Democratic Republic of Congo: Virunga National Park – Part 8

Day 2 – Virunga Park Volcano Trek– Nyiragongo Rim (3470m) to Kibati Forest Station (1,989m)

Part 1 – Intro
Part 2 – Visas & Virunga park
Part 3 – Safety
Part 4 – Kitlist & getting to Congo
Part 5 – Border crossing
Part 6 – Surviving Goma
Part 7 – Day 1 of the hike
Part 8 – Day 2 of the hike

The second day began with the most epic, early morning toilet experience of my life.

In the pale chills of dawn, I crawled out of the cabin and staggered in a morning fug to the ridge that looked down onto a wooden toilet hut. Slightly more treacherous than my usual wander down a corridor, there was a rope to help visitors climb down the rocky mountainside to the hut. Inside I closed the bottom half of the door, looked out at as the sun rose to bathe the mountains in the first freshness of morning and went about my business. I was barely awake and already I was emotionally moved by the landscape.

congo virunga volcano

Morning expedition to the toilet hut.

Camp breaks at 6:30am, barely giving you enough time for breakfast and a last glance at the volcano. Then it’s a steep, knee grounding, ankle twisting descent all the way back to Kibati ranger station. We marched to make it down by 10:30am – our jeep already waiting to pick us up when we arrived.

At this point you’ll be given the chance to tip your porter/cook/guards, leave a message in the guest book and then the jeep will take you back to your hotel and the border as you require.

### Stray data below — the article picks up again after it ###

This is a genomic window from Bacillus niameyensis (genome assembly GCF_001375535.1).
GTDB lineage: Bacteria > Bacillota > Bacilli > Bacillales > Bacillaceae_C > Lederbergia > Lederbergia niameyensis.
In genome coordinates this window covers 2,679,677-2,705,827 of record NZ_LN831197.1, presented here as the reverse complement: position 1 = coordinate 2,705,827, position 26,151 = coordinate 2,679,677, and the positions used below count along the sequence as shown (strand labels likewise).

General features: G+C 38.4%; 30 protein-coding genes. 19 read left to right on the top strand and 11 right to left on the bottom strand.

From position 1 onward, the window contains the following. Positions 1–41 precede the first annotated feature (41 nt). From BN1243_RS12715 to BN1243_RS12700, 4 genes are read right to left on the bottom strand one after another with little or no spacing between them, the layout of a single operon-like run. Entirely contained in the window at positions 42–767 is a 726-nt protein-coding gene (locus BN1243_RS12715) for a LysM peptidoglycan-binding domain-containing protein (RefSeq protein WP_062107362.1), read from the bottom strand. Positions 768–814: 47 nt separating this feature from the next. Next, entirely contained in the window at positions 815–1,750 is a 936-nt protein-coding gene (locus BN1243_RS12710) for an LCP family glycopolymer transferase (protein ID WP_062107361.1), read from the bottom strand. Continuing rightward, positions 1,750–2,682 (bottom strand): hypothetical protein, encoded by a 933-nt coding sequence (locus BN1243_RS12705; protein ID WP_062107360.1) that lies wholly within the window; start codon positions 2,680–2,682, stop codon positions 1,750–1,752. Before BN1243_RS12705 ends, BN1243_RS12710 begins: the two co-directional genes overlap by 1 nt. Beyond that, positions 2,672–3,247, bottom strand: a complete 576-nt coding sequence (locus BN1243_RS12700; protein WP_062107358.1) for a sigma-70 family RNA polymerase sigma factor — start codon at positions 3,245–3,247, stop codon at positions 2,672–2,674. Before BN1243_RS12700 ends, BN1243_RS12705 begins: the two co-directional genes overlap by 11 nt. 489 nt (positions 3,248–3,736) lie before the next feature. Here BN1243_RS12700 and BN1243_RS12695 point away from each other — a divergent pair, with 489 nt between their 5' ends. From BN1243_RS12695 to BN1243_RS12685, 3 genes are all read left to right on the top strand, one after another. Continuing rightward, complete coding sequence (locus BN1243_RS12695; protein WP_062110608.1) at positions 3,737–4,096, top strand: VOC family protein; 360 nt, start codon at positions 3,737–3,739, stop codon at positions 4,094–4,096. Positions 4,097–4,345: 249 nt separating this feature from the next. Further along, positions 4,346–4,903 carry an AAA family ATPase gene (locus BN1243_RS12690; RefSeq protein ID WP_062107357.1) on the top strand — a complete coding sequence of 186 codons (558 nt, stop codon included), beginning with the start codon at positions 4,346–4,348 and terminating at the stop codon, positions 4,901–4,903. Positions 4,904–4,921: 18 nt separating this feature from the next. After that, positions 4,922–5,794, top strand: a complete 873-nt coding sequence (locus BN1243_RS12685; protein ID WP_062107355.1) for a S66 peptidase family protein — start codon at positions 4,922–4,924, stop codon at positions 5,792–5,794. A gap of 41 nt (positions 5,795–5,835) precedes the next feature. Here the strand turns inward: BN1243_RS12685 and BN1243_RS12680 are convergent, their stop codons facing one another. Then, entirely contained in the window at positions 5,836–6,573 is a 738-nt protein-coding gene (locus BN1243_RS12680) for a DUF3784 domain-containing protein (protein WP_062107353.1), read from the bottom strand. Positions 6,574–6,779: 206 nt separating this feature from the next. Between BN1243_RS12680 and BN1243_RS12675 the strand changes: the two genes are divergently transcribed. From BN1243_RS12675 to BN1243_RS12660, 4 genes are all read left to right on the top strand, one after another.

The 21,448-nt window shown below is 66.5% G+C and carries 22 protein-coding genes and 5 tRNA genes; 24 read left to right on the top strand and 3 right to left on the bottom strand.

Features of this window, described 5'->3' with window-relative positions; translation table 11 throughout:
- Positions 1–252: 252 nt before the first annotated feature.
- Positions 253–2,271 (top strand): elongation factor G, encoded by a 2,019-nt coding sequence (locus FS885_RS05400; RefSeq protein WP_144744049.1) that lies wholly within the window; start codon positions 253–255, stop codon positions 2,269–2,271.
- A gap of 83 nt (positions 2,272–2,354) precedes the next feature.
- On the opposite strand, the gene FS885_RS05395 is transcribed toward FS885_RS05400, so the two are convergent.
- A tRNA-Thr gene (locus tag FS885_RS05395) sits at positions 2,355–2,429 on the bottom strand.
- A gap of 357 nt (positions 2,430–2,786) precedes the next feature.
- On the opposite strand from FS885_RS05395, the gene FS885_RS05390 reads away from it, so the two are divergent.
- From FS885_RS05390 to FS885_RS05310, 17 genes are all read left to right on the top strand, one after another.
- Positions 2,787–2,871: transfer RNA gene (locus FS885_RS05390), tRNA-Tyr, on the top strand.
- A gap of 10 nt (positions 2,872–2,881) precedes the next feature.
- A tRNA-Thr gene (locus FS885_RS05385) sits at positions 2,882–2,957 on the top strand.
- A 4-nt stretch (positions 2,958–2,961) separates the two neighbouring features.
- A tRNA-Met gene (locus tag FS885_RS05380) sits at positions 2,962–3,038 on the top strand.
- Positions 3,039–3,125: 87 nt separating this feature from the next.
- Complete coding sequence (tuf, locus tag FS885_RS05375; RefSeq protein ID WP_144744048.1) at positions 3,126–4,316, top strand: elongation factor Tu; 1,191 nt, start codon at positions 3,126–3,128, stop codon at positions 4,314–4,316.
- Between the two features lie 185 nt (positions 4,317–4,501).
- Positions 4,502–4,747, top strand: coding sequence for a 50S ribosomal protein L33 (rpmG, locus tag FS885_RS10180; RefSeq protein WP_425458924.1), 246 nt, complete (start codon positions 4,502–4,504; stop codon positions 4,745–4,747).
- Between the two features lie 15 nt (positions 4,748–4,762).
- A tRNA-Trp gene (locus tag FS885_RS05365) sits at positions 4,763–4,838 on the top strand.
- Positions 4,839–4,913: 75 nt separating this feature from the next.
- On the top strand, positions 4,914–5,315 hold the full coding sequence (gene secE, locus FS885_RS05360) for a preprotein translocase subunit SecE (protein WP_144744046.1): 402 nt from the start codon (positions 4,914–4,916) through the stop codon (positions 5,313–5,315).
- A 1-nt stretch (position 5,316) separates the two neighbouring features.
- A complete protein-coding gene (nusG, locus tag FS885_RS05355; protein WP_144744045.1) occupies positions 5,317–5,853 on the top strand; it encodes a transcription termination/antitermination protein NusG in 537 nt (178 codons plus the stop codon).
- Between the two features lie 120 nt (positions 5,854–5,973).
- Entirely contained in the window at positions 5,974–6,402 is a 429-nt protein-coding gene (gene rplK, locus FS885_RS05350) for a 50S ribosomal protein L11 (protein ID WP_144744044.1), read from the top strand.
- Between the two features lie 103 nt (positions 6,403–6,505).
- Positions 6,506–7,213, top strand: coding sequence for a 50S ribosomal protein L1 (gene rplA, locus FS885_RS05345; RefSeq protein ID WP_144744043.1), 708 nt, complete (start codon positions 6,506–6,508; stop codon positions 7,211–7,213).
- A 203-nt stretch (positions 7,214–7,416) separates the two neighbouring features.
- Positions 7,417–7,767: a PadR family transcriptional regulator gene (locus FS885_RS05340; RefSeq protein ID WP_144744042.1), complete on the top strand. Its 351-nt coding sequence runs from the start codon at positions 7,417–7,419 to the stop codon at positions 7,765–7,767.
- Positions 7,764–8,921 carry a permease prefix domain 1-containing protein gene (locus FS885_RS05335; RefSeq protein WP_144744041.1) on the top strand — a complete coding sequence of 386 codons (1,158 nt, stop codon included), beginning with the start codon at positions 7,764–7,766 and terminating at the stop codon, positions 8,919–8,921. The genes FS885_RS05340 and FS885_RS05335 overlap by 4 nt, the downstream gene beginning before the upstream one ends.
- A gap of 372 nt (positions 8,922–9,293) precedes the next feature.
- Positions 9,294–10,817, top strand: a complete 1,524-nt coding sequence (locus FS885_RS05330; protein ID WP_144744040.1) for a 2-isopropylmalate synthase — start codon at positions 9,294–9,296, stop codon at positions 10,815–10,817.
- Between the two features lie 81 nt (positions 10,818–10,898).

congo virunga team

Our team.

We May Have Changed After Our Adventure, the Border Crossing Had Not.

The petite barriere was as chaotic as the first time, and even our driver was a bit on edge from the unruly crowds. As we were now experienced Congo adventurers, we marched straight into the customs shed, where we had spent hours just a few days ago.

The large boss-lady gave us a wry smile when we entered, still fanning herself exactly where we left her. She asked if we enjoyed the park to which we replied, “Magnifique!” No more questions, she stamped our passports and sent us on our way. The driver, who couldn’t take the jeep any further due to the crowd, kindly walked us through the barbed wire all the way to the border.

As soon as we crossed over to Rwanda, we were overcome with a sense of happy relief. It was as if an unperceived weight of worry had suddenly been lifted. Nothing had happened to us the entire trip, and yet the reputation of the Congo tinged our visit with a constant, niggling anxiety that something unsavoury was about to happen. After four days, this state of high alert had become exhausting and it was bliss to be in a stable country once again.

rwanda flag


So much so, that we were even thrilled when the Rwandan customs officials confiscated the plastic bags inside our backpacks. The proud guard said, “This is Rwanda, not Congo, there are rules. Welcome!”.

We were delighted to sit on a bus trundling over impeccable tarmacked roads back to Kigali. After witnessing some of the greatest natural wonders of this world, we were overjoyed to be in one piece to tell the tale.

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